Trump and other Republican lawmakers have persisted in using such phrases, saying many news outlets did the same in the early stages of the outbreak, despite subsequent guidance from the World Health Organization that viruses should not be named after locations to avoid stigmatization.
At a news conference Wednesday, Trump denied that such phrases were derogatory.
"It’s not racist at all, no," Trump said. "Not at all. It comes from China. That’s why. I want to be accurate.”
Presidential candidate and former Vice President Joe Biden rejected the president's explanation, telling him on Wednesday to stop "xenophobic fear-mongering."
Stop the xenophobic fear-mongering. Be honest. Take responsibility. Do your job. https://t.co/nQ5aLVrpyb
— Joe Biden (@JoeBiden) March 18, 2020
Fellow presidential candidate, Sen. Bernie Sanders, I-Vt., also said that Trump and his allies are stoking anti-Chinese bigotry in response to the pandemic.
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"We cannot tolerate this kind of racism — especially at this moment," Sanders wrote on Twitter. "This crisis requires our political leadership to unite our country, not divide us up."
Trump and his allies are stoking anti-Chinese bigotry in response to the coronavirus pandemic.
We cannot tolerate this kind of racism—especially at this moment.
This crisis requires our political leadership to unite our country, not divide us up. https://t.co/rgpx1epVLf
— Bernie Sanders (@SenSanders) March 17, 2020
On March 17, Sen. Elizabeth Warren, D-Mass., wrote on Twitter that "Bigotry against people of Asian descent is unacceptable, un-American, & harmful to our COVID-19 response efforts."
I've said it once & I'll say it again loud enough for the @WhiteHouse, @FoxNews, & everyone else to hear: coronavirus does not discriminate. Bigotry against people of Asian descent is unacceptable, un-American, & harmful to our COVID-19 response efforts.
— Elizabeth Warren (@SenWarren) March 17, 2020
“This morning a White House official referred to #Coronavirus as the “Kung-Flu” to my face,” CBS News White House correspondent Weijia Jiang tweeted March 17. “Makes me wonder what they’re calling it behind my back.”
This morning a White House official referred to #Coronavirus as the “Kung-Flu” to my face. Makes me wonder what they’re calling it behind my back.
— Weijia Jiang (@weijia) March 17, 2020
The Asian American Journalists Association tweeted its support of Jiang.
There has been a torrent of hurtful and racist remarks and actions targeted at Americans of Asian descent amid the coronavirus outbreak. AAJA denounces racism and xenophobia, and stands by our community and our members, including our very own @weijia. https://t.co/DTRshkr2tb
— aaja (@aaja) March 17, 2020
Other scholars, activists and local politicians have also voiced their support for the Asian American community.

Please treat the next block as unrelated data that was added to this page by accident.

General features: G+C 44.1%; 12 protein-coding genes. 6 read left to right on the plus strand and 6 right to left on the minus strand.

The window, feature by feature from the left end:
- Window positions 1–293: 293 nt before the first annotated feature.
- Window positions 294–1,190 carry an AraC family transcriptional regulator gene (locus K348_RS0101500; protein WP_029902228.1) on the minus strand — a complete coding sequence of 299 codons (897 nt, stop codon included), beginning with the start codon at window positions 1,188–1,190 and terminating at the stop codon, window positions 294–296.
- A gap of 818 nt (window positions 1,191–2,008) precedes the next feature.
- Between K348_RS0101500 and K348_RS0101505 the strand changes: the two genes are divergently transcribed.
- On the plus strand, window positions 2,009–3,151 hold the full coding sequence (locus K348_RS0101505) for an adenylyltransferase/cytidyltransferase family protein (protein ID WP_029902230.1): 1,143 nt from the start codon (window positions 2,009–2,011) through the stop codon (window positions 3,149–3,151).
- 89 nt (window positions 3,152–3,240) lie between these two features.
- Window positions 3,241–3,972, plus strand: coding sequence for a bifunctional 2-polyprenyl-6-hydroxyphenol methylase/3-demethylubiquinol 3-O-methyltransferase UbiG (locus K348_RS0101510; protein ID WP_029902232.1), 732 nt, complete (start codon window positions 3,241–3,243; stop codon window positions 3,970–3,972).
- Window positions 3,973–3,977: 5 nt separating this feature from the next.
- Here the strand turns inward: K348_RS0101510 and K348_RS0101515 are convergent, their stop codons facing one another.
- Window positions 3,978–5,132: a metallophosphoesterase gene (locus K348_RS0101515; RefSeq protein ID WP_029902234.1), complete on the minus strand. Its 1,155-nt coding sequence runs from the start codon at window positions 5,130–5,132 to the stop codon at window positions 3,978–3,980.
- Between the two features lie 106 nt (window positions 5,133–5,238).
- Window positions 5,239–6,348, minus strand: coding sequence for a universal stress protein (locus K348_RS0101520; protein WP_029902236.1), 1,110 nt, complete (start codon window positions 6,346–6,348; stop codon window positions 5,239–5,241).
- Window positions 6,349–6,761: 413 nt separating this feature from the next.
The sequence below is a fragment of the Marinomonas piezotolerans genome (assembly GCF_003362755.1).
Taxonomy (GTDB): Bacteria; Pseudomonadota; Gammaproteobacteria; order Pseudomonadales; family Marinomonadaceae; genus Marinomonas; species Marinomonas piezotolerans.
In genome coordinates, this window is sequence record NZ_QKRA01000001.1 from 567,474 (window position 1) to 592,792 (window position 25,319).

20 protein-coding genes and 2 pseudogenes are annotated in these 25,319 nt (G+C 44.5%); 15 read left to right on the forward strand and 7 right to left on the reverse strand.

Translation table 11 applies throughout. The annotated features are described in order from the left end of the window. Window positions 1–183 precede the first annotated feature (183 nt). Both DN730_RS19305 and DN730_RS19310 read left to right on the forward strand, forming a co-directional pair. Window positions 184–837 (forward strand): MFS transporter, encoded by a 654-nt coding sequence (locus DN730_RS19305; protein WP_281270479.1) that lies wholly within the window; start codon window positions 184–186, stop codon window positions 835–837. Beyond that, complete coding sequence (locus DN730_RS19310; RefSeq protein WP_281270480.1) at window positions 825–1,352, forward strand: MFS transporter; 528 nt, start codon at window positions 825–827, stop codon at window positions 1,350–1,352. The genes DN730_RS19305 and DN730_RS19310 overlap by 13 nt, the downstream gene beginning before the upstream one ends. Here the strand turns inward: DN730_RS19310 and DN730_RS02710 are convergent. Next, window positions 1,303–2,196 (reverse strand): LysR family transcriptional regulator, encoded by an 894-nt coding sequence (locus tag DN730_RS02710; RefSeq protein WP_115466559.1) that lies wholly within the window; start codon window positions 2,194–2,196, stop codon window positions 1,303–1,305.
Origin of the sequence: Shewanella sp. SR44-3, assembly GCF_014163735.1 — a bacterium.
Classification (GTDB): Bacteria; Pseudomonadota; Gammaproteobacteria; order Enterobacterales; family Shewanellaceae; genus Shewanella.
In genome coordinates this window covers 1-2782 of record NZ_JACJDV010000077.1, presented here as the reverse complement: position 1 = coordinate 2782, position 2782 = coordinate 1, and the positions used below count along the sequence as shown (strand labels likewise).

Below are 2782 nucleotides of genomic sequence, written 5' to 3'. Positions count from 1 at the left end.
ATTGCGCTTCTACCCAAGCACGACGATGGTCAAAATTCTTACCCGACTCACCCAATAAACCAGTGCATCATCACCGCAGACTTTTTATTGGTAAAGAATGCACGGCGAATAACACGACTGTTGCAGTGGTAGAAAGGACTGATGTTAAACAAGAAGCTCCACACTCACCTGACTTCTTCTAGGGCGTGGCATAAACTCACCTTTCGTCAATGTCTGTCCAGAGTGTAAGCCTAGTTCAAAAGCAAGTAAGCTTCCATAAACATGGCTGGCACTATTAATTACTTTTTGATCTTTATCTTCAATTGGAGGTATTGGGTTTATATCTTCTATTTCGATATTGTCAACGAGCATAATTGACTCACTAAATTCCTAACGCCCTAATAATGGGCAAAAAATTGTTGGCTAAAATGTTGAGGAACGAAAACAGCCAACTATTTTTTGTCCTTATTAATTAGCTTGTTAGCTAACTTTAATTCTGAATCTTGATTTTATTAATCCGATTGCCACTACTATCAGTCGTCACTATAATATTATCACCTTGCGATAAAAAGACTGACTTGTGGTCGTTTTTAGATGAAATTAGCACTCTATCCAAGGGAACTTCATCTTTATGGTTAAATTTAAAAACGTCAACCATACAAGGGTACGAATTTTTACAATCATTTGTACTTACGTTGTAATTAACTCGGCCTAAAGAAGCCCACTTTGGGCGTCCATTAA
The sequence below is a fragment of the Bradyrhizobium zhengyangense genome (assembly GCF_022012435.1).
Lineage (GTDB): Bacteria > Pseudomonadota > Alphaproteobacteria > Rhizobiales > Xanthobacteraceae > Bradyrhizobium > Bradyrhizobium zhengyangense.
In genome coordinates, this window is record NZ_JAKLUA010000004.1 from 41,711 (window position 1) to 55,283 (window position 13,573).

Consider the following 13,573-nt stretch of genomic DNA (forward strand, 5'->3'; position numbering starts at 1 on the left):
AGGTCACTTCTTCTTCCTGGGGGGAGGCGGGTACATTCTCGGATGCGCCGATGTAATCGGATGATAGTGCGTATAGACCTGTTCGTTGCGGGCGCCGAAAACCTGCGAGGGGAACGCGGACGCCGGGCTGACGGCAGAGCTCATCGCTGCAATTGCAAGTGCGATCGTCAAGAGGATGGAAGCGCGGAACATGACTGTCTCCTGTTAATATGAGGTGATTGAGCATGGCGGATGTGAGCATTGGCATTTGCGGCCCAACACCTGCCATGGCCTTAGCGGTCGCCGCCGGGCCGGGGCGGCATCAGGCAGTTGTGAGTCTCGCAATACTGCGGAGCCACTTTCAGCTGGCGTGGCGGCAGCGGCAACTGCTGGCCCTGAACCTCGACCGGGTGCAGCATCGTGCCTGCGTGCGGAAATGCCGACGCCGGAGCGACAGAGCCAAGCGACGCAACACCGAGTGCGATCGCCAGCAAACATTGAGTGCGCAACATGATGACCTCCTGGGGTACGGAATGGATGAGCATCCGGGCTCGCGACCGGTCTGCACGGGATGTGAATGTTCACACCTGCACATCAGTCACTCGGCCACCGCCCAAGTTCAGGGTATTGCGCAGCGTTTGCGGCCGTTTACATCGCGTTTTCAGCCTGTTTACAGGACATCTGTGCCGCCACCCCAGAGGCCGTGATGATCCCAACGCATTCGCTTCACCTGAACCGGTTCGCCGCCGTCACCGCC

Racism is petty. It seeks to cultivate bigotry and prejudice and exert power even in times when human beings most need each other.
This rhetoric isn’t harmless, especially with hate crimes against our Asian global family members already on the rise. https://t.co/eYzsWXRI5h
— Be A King (@BerniceKing) March 17, 2020
Coronavirus is NO excuse for racism.
This assault is disgusting & I am directing the State Police Hate Crimes Task Force to assist in the investigation to make sure the assailant is held accountable.
NY stands with the Asian community. #NoHateInOurStatehttps://t.co/wJb2dj5MOS
— Andrew Cuomo (@NYGovCuomo) March 11, 2020
It bears repeating: #COVID19 is NO excuse for racism.
This is a time for us to come together as one New Jersey family, not discriminate against our Asian American communities and businesses. https://t.co/zxG0mpYwqS
— Governor Phil Murphy (@GovMurphy) March 11, 2020
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Organized campaigns are also working to fight against coronavirus-related racism. The Asian American communications agency IW Group teamed up with "Mulan" actor Tzi Ma and Opening Ceremony founders Carol Lim and Humberto Leon to launch the #WashTheHate social media campaign. The campaign is meant to heighten awareness around racial insensitivity.
“We couldn't sit idly by knowing we had the resources and the opportunity to make a difference,” Telly Wong, IW Group Chief Content Officer, told NBC Asian America in an email.
As part of the campaign, "Wu Assassins" actress Celia Au tweeted a video of herself washing her hands according to CDC guidelines while speaking out against racism.
"Guys, during times like this, it's not a time to be a racist or discriminate," Au said. "Because guess what? The virus definitely doesn't."
There are serious concerns in the Asian American community about scapegoating and becoming the targets of misplaced fear and anger. Come join me and post a video to #WashTheHate. Let’s not discriminate and we can overcome Covid-19 together! 💪 pic.twitter.com/xk1WLezcBn
— Celia Au (@ItsCeliaAu) March 17, 2020